2 out of 5 stars
R E V I E W   B Y   R I C H   C L I N E
a saga of timeless love The latest Bollywood extravaganza to get mainstream release in Britain, this is based on one of India's most beloved novels, filmed at least 10 times since the first silent version in 1928. It's a big, bold, colourful romantic epic that's not exactly easy to grab onto. Devdas (Khan) is a young man just home from boarding school in England, where he is reunited with his childhood friend Paro (Rai) after 10 years apart. Their love has burned brightly, but their marriage is forbidden due to class differences. So Devdas hits the bottle, seemingly with a vow to drink himself to oblivion. And in a brothel he meets a kindly courtesan (Dixit) who becomes his doting guardian angel, even though her social status, even farther below him than Paro's, prevents her from ever having hope of a real romance. While Paro and Devdas pine for each other from afar.

You figure out early on that this is not going to end happily, and the story bursts at the seams with tragic emotion. It's all rather longwinded and repetitive, as Devdas keeps coming home for more familial fireworks before hitting the skids yet again. But at least it's filled with vibrant costumes, a cast of zillions, elaborate sets (that look like they were built yesterday) and lots of singing and dancing. Normally I think the music detracts from these films, but this time it's what saves it from being a dull plod. Khan is as stony and beefy as ever, while the rest of the cast take on their complex roles with gusto. Yes, it's all much bigger than life, blessed with cheesy Bollywood production values that keep you agog from start to bitter end. And the complex plot is actually jammed with meaning and relevance, which director Bhansali makes sure we understand clearly.

cert PG themes, violence 24.Jun.02

dir Sanjay Leela Bhansali
scr Prakash Kapadia
with Shahrukh Khan, Aishwarya Rai, Madhuri Dixit, Kiron Kher, Smita Jaykar, Jackie Shroff, Vijayendra Ghatge, Ananya Khare, Tiku Talsania
release UK 12.Jul.02
02/India 3h05

Torn. Chandramukhi (Dixit) tries to help Devdas (Khan) see through his alcoholic haze...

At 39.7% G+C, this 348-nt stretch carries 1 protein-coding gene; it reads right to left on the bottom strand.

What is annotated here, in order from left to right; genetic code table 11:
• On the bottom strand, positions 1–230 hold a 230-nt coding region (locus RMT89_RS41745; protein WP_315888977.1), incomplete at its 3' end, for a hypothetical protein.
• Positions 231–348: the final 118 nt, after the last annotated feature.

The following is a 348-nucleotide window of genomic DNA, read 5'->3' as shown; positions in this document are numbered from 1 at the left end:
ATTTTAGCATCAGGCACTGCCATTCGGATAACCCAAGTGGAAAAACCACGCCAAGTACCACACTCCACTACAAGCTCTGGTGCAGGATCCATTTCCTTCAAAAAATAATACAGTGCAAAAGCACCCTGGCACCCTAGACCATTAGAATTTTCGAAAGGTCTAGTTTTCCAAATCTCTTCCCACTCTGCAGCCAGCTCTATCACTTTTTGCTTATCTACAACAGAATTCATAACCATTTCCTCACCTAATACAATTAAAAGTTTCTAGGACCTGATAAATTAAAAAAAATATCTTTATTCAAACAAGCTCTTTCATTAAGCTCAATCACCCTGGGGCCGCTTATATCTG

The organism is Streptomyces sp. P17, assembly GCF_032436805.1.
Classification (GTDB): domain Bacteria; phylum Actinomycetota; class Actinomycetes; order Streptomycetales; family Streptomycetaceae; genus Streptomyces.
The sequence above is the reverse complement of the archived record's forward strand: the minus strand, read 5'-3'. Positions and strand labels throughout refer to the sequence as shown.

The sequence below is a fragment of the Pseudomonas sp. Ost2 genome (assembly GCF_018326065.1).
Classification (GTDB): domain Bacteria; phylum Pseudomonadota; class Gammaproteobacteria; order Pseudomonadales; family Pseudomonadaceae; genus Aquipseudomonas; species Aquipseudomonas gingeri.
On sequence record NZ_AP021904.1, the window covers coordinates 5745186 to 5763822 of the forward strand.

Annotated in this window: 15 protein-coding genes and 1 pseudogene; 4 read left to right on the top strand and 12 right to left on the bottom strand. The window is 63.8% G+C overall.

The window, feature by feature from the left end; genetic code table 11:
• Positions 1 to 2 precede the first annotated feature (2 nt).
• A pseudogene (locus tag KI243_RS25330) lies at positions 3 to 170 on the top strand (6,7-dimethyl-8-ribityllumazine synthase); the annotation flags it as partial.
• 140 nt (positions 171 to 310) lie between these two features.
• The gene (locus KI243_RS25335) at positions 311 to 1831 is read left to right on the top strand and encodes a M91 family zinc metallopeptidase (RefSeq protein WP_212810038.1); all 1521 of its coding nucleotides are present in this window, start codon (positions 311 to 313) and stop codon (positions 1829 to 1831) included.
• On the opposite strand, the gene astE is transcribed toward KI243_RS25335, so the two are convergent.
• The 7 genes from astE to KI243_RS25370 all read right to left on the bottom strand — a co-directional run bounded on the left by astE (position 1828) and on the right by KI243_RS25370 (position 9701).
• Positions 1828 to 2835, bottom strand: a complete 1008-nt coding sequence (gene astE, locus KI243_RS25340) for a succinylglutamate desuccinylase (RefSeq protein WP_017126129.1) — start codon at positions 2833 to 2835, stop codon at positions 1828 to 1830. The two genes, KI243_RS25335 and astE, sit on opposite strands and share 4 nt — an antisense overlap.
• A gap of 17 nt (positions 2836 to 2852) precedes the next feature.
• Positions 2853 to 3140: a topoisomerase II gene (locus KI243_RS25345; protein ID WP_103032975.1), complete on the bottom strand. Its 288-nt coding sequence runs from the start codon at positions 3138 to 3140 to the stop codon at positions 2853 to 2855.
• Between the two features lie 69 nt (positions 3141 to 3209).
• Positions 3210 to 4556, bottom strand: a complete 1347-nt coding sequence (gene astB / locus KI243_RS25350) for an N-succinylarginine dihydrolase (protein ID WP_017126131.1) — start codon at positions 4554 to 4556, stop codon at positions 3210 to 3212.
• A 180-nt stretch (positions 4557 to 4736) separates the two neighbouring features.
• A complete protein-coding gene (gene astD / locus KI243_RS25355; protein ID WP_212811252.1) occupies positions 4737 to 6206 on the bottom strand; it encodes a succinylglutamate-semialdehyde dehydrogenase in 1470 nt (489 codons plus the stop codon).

R E A D E R   R E V I E W S
send your review to Shadows... "When I went to see thie movie, I was not excited at all. As I knew the story, I thought Kahn was not the right candidate for Devdas. Who would be interested in 3-hour story of drunk loser? But to my surprise he did his best. I would not say he was great, but he did not bore at all. So I went being pessimistic about this movie and came out satisfied. Even might see it a second time as it was sheer treat to the eyes. Those who did not like this movie were the ones who had no idea about this story, so they started to compare it with any other Bollywood love stories, and honesly the story's theme is not that exciting after all. But I think Bhansali has done a great job in potraying this saga. Kudos to him hanging in there and giving us such a great movie. He has tried to address commercial aspects without compromising too much. Who does not make movies eyeing for commercial success? Hollywood churns out crap every week in the form of The Mummy Returns, AI, Shrek, MIB II, Star Wars, Lord of the Rings and what not. The West may love those movies, but its too much of the same for me. So in the same way, the West may or may not like Devdas but I do. And so do the Indians." --KV, Michigan 17.Jul.02

a saga of timeless love "We were very disappointed with this movie as we had seen earlier versions of the same. The eloborate sets and the costumes and other technical jargon like sound and photography saved this movie from a flop. The music, which normally in a Hindi film conveys so much of the emotions, is so insipid and boring that removing it from the film may increase its value. Dance and music occupy an important place in most Indian films. Dances here in this movie were more of a traditional inclusion rather binding into the film to convey the narration of the story. Acting had little depth that could not convince us. Overall it is a badly made movie." --Asrao, Secunderabad, India 8.Aug.02

2002 by Rich Cline, Shadows on the Wall